One hundred ten years of editorialfreedom
November 20, 2000
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By David Enders
Daily Staff Reporter
to pay for bus driver's defense
Washtenaw County prosecutors have filed
charges against the student who was at the
wheel of a University commuter bus when it
struck and killed a woman in September.
Daryl Cain, 22, could face up to two years
in prison if convicted of negligent manslaugh-
ter in the Sept. 11 death of 48-year-old Med-
ical Center secretary Janis Marchyok.
The bus Cain was driving struck
Marchyok as she crossed Glen Avenue on
the way to her car from her office in the
University Medical Center.
A not guilty plea was entered on Cain's
behalf at his arraignment in court Friday.
Cain is scheduled for a preliminary hear-
ing Nov. 29, and the University has hired a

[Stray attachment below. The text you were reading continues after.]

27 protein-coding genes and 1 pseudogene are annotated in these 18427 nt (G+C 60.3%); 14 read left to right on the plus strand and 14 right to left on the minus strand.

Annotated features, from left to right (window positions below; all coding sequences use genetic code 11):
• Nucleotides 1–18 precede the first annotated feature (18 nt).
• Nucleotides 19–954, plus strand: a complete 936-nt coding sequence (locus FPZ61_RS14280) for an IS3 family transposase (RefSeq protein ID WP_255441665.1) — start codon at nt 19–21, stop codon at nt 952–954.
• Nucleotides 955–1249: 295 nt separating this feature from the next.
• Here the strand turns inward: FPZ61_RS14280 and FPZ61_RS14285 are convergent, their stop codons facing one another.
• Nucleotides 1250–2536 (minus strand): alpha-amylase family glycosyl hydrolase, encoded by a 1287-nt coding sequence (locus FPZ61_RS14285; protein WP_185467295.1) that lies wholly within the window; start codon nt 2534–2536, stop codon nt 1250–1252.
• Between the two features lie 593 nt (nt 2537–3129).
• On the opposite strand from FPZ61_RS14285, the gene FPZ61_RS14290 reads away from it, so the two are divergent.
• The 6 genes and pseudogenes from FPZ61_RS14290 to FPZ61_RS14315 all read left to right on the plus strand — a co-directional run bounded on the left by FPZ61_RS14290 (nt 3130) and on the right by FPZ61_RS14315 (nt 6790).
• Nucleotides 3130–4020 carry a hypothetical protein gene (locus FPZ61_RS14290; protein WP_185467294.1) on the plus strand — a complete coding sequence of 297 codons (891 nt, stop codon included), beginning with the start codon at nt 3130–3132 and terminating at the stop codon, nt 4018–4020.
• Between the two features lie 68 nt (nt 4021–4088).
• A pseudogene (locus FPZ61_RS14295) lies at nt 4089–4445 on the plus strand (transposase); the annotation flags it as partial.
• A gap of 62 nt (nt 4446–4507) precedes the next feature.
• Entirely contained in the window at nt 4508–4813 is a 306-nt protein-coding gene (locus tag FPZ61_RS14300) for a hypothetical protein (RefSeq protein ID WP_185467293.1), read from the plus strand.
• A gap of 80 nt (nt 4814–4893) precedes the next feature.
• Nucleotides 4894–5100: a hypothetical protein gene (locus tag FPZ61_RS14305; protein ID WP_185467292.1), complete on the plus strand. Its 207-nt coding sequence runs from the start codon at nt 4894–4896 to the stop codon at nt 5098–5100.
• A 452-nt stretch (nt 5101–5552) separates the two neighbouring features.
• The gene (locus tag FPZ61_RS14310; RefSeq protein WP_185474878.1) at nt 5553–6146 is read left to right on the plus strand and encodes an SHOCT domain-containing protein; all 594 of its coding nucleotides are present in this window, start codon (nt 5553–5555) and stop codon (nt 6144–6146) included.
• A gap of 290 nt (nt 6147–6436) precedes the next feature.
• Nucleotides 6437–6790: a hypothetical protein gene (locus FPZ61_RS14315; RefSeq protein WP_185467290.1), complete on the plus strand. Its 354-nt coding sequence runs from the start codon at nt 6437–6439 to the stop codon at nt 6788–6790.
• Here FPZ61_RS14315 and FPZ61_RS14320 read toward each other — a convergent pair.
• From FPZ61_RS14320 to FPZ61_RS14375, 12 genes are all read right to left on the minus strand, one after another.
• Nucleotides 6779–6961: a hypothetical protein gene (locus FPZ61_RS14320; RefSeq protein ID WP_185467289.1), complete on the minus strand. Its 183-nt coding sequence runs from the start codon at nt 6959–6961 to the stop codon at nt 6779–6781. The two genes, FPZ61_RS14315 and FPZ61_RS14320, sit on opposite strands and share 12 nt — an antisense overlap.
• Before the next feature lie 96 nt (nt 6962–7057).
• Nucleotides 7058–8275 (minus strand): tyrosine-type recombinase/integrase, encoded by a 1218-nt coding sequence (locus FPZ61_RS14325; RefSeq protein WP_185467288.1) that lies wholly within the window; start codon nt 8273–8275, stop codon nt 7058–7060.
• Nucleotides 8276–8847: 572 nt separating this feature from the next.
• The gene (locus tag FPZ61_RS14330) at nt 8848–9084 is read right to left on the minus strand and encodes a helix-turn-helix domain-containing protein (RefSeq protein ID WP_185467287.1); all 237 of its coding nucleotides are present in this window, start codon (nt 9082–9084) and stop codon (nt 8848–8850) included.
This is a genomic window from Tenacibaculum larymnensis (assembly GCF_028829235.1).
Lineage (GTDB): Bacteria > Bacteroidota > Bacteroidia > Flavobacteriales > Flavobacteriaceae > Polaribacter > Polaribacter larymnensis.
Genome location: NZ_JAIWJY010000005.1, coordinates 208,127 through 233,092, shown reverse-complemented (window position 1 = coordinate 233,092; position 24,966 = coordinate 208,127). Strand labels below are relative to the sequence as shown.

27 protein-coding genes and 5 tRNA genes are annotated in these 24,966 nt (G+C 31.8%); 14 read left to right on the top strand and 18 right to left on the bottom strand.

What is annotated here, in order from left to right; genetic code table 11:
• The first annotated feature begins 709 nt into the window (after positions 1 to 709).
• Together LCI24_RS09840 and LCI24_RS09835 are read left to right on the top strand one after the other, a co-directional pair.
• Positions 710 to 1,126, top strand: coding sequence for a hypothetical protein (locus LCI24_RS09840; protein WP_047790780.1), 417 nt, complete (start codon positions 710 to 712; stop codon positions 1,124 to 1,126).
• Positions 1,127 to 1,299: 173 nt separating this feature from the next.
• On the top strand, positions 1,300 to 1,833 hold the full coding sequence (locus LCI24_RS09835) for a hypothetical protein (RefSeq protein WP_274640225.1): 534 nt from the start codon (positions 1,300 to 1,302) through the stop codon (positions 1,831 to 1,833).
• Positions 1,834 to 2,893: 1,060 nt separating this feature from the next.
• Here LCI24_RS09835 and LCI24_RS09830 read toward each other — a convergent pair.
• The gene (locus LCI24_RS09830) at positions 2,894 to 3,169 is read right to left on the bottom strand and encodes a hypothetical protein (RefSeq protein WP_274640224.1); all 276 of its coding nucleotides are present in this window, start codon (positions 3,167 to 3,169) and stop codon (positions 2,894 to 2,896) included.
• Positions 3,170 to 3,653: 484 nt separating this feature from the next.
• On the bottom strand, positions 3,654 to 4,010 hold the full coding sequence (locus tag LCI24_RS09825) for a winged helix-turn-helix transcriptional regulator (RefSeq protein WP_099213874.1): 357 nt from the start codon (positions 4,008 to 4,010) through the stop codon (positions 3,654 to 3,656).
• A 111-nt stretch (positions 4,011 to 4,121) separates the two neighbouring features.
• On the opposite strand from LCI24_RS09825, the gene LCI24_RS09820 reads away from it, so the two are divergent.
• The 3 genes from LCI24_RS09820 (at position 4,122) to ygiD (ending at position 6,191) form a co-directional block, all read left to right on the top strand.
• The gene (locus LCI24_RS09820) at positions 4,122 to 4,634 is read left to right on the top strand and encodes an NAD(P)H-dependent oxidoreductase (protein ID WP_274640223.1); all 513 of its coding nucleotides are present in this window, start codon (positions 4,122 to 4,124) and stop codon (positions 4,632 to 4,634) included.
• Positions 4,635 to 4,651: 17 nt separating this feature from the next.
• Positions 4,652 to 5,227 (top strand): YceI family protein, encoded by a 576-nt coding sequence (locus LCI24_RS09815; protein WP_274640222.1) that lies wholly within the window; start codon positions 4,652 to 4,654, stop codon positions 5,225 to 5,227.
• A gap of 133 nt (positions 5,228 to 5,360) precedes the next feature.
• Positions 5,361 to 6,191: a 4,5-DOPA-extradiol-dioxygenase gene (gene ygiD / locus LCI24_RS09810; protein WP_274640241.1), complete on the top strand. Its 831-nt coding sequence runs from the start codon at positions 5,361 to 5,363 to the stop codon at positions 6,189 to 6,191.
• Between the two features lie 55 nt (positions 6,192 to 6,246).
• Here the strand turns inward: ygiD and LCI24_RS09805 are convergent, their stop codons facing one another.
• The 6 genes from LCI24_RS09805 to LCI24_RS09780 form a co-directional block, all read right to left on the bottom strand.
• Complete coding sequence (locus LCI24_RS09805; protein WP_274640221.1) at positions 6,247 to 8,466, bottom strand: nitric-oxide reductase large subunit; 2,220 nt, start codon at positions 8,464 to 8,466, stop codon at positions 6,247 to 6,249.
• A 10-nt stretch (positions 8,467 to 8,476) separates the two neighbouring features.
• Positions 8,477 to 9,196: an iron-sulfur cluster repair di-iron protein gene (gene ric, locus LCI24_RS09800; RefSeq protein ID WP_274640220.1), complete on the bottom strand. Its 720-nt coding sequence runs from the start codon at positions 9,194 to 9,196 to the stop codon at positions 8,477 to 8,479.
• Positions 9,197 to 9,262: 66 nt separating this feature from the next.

lawyer to defend him.
"Based upon an investigation by our
Office of Risk Management, we are not
aware of any facts that support this
charge," University spokeswoman Julie
Peterson said. "Mr. Cain deserves the pre-
sumption of innocence."
Cain had worked as a University bus dri-
ver since 1998. According to court docu-
ments, he received two traffic violations in
the past three years, although not while on
duty for the University - one for speeding
in 1997 and a ticket for failing to yield the
right of way on May 16 of this year.
Cain was turning right from Catherine
Street onto northbound Glen. About 20
students were on the bus, but it is unclear
if any of them witnessed the accident.